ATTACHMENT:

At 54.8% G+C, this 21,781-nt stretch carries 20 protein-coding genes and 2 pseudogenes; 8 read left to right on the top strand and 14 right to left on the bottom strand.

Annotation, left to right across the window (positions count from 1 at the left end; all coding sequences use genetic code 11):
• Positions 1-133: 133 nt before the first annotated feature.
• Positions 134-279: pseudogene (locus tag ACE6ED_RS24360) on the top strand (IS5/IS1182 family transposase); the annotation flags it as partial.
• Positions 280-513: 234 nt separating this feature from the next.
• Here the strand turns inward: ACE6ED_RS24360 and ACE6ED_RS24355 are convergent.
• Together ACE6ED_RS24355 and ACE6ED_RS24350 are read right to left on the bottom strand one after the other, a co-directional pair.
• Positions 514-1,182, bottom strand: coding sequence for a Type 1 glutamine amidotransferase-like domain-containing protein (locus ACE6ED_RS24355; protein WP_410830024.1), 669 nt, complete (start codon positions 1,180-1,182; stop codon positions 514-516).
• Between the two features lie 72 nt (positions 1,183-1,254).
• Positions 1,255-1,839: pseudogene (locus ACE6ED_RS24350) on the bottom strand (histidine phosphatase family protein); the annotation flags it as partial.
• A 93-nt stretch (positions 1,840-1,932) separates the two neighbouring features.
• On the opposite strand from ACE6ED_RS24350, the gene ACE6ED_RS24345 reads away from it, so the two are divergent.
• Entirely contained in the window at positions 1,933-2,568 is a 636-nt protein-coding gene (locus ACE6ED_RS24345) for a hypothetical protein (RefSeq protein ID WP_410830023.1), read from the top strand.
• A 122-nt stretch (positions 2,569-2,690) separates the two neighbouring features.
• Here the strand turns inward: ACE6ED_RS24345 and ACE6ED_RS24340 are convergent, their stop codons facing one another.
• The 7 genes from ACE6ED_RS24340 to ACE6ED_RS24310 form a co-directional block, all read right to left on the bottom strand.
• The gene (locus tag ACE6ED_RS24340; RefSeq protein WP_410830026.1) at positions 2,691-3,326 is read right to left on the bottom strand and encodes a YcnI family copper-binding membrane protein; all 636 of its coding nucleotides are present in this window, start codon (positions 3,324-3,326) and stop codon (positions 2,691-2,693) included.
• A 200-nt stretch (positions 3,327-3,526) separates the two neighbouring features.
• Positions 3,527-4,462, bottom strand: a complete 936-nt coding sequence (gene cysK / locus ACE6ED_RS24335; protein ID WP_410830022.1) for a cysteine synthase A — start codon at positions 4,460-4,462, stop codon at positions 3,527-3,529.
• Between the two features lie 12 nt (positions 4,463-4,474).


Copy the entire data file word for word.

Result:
At 54.8% G+C, this 21,781-nt stretch carries 20 protein-coding genes and 2 pseudogenes; 8 read left to right on the top strand and 14 right to left on the bottom strand.

Annotation, left to right across the window (positions count from 1 at the left end; all coding sequences use genetic code 11):
• Positions 1-133: 133 nt before the first annotated feature.
• Positions 134-279: pseudogene (locus tag ACE6ED_RS24360) on the top strand (IS5/IS1182 family transposase); the annotation flags it as partial.
• Positions 280-513: 234 nt separating this feature from the next.
• Here the strand turns inward: ACE6ED_RS24360 and ACE6ED_RS24355 are convergent.
• Together ACE6ED_RS24355 and ACE6ED_RS24350 are read right to left on the bottom strand one after the other, a co-directional pair.
• Positions 514-1,182, bottom strand: coding sequence for a Type 1 glutamine amidotransferase-like domain-containing protein (locus ACE6ED_RS24355; protein WP_410830024.1), 669 nt, complete (start codon positions 1,180-1,182; stop codon positions 514-516).
• Between the two features lie 72 nt (positions 1,183-1,254).
• Positions 1,255-1,839: pseudogene (locus ACE6ED_RS24350) on the bottom strand (histidine phosphatase family protein); the annotation flags it as partial.
• A 93-nt stretch (positions 1,840-1,932) separates the two neighbouring features.
• On the opposite strand from ACE6ED_RS24350, the gene ACE6ED_RS24345 reads away from it, so the two are divergent.
• Entirely contained in the window at positions 1,933-2,568 is a 636-nt protein-coding gene (locus ACE6ED_RS24345) for a hypothetical protein (RefSeq protein ID WP_410830023.1), read from the top strand.
• A 122-nt stretch (positions 2,569-2,690) separates the two neighbouring features.
• Here the strand turns inward: ACE6ED_RS24345 and ACE6ED_RS24340 are convergent, their stop codons facing one another.
• The 7 genes from ACE6ED_RS24340 to ACE6ED_RS24310 form a co-directional block, all read right to left on the bottom strand.
• The gene (locus tag ACE6ED_RS24340; RefSeq protein WP_410830026.1) at positions 2,691-3,326 is read right to left on the bottom strand and encodes a YcnI family copper-binding membrane protein; all 636 of its coding nucleotides are present in this window, start codon (positions 3,324-3,326) and stop codon (positions 2,691-2,693) included.
• A 200-nt stretch (positions 3,327-3,526) separates the two neighbouring features.
• Positions 3,527-4,462, bottom strand: a complete 936-nt coding sequence (gene cysK / locus ACE6ED_RS24335; protein ID WP_410830022.1) for a cysteine synthase A — start codon at positions 4,460-4,462, stop codon at positions 3,527-3,529.
• Between the two features lie 12 nt (positions 4,463-4,474).